Shareholders of Access Bank Plc have approved the transition of the commercial banking group to a holding company (Holdco), Access Holdings Plc.
This approval and transition will enable the group to invest in non-banking subsidiaries, and ultimately, enable the group to expand into a global one-stop financial services group.
At the hybrid, court-ordered meeting held on Thursday, December 16, to global stakeholders at the bank’s head office in Lagos, shareholders approved the scheme document for the conversion to Holdco.
Access Bank’s Shareholders had earlier approved the idea and conversion process while the bank had also secured the crucial “no-objection” approval of the Securities and Exchange Commission (SEC) and the Central Bank of Nigeria (CBN), leading to the order of the Federal High Court for yesterday’s final meeting of the shareholders for the approval of the scheme of arrangement for the conversion.
Under the transition arrangement, the entire issued share capital of Access Bank comprising of 35.545 billion ordinary shares of 50 Kobo each will be converted into the same shares of Holdco and distributed to all shareholders of Access Bank on the basis of one share of Access Bank in exchange for one share of the new Access Holdings Plc.
Thereafter, Access Bank Plc will be delisted and Access Holdings Plc will be listed on the Nigerian Exchange (NGX). The immediate members of the Holdco will be Access Bank and its subsidiaries including Access Bank (Gambia) Limited; Access Bank (Sierra Leone) Limited; Access Bank (Rwanda) Plc; Access Bank (Zambia) Limited; Access Bank (R.D Congo) S.A.R.L; Access Bank (Ghana) Plc; Access Bank (Guinea) S.A; The Access Bank (UK ) Limited; Access Bank (Mozambique) S.A; Access Bank Kenya Plc; Access Bank (South Africa) Limited; and African Banking Corporation of Botswana Limited.
The Holdco is, however, expected to make new major investment moves in the next few months, according to insiders with knowledge of board and management strategies.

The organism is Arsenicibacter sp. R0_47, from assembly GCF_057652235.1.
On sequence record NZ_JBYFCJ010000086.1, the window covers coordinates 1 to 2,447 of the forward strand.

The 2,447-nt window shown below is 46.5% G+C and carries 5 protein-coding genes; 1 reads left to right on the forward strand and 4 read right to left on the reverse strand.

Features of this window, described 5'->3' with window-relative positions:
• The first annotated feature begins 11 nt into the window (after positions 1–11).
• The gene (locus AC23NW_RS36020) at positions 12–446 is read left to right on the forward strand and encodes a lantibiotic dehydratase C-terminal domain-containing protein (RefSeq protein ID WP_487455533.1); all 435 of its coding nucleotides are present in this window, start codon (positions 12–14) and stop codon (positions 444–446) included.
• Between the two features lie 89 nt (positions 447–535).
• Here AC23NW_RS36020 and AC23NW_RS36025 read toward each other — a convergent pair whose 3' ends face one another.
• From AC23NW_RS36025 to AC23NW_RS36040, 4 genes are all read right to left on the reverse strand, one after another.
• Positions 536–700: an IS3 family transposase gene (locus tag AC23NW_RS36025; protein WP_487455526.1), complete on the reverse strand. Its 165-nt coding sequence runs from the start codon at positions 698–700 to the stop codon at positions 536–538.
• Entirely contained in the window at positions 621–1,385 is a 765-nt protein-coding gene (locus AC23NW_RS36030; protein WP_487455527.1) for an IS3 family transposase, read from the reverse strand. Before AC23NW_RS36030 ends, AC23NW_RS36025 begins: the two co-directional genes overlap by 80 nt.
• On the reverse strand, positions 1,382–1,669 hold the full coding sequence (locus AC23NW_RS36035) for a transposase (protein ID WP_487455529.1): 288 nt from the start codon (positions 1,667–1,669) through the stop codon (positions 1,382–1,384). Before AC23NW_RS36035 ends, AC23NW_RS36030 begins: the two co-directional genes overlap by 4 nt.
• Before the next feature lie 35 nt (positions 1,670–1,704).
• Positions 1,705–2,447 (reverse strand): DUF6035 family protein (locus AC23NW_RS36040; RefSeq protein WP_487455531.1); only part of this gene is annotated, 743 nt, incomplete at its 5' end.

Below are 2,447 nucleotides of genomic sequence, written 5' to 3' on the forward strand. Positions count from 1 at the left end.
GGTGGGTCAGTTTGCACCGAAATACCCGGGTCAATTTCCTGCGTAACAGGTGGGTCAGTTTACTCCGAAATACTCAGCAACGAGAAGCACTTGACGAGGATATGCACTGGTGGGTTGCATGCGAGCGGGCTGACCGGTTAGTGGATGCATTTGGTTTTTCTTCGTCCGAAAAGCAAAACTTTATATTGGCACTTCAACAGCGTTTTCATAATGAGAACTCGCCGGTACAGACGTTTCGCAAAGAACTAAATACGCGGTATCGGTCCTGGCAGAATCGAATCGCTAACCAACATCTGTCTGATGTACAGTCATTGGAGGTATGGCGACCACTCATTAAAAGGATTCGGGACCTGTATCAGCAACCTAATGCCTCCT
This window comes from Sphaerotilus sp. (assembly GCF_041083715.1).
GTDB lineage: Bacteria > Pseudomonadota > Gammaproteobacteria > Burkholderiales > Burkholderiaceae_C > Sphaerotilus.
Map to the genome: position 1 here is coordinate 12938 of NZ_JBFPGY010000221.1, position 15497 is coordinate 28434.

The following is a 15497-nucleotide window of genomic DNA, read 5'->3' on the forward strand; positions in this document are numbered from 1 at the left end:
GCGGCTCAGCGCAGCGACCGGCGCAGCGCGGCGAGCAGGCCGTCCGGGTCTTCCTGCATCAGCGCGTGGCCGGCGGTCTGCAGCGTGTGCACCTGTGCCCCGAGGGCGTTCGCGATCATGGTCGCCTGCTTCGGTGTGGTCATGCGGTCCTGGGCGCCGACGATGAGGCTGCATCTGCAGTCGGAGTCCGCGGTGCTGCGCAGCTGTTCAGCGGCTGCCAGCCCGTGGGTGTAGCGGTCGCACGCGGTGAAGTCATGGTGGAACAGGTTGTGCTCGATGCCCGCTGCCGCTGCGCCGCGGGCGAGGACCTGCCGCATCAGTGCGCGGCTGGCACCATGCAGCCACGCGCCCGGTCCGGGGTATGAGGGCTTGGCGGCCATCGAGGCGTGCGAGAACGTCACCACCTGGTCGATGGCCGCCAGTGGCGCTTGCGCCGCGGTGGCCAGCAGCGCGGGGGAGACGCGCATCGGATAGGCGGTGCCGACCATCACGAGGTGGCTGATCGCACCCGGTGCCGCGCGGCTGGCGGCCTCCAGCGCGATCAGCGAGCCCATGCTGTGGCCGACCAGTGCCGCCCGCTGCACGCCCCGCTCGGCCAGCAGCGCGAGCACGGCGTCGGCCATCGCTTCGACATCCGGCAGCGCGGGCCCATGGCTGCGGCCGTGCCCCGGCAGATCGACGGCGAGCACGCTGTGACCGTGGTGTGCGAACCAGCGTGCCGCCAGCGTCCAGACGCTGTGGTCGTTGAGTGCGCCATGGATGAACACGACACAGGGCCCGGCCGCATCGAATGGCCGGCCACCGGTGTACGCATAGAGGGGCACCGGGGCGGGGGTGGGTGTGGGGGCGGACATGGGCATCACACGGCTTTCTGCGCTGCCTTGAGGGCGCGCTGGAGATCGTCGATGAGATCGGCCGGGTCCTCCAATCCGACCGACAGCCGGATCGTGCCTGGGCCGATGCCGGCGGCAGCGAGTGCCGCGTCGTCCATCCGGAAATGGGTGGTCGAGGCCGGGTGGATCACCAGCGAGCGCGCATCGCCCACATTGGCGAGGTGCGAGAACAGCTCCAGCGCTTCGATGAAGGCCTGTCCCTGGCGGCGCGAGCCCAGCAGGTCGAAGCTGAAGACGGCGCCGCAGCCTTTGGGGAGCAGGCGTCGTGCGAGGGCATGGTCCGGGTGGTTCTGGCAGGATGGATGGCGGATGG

The chairman of Access Bank Plc, Ajoritsedere Awosika said that the restructuring of the banking group into a Holdco will enable the group to have a structure like that of some major global financial institutions, including those that Access Bank considers being its peers and competitors.
According to Awosika, the board expects that the restructured group will have greater flexibility to adapt to future business opportunities, market and regulatory changes than is currently the case.
She also stated that the restructuring was necessitated by several rationales including the need to comply with regulatory requirements, growth and expansion, diversification, risk management, ease of funding, capital allocation, and speed of decision making.
According to her, the Holdco structure ensures full compliance with CBN’s Regulation on the Scope of Banking Activities and Ancillary Matters (Regulation 3) 2010, which repealed the Universal Banking Guidelines and limited the ability of banks to undertake non-banking business, as well as Guidelines for Licensing and Regulation of Financial Holding Companies in Nigeria, 2014.
“Due to its oversight function, the Holdco structure will facilitate the business growth of the banking group and expansion of services into underpenetrated regions in Nigeria, Africa and beyond.
“The Holdco structure will enable Access Bank to diversify its business portfolios into new areas within the financial service industry that are permissible by the CBN Holdco regulation.
“The Holdco structure would ring-fence each business from the risks of the other, by preventing the business performance of one business from affecting the performance and valuation of another, Accordingly, under the Holdco structure, the assets of the bank are ring-fenced from the non-banking businesses,” Awosika said.
She added that the new structure will facilitate a consolidated financial strength of the group, which will improve access and ability to raise capital with benefits including lower transactions costs, amidst others.
According to her, the Holdco structure will also expedite capital and liquidity, and provide flexibility to accommodate leverage with minimal risk to regulatory ratios.
“The board considers the restructure to be the most appropriate approach to create greater strategic flexibility and diversification of the group’s revenues.
“The restructure will result in shareholders holding shares in the Holdco in the same proportion as their current holdings in the bank and the bank’s shares being held wholly by the Holdco, which will be a regulated entity for CBN purposes.
“The bank will continue to be subject to the full suite of CBN banking regulations and, in all other material respects. The banking subsidiaries will continue to be subject to the oversight of the respective prudential regulatory authorities in their jurisdictions. The group’s firm-wide risk management framework will continue to apply across the entire restructured group,” Awosika said.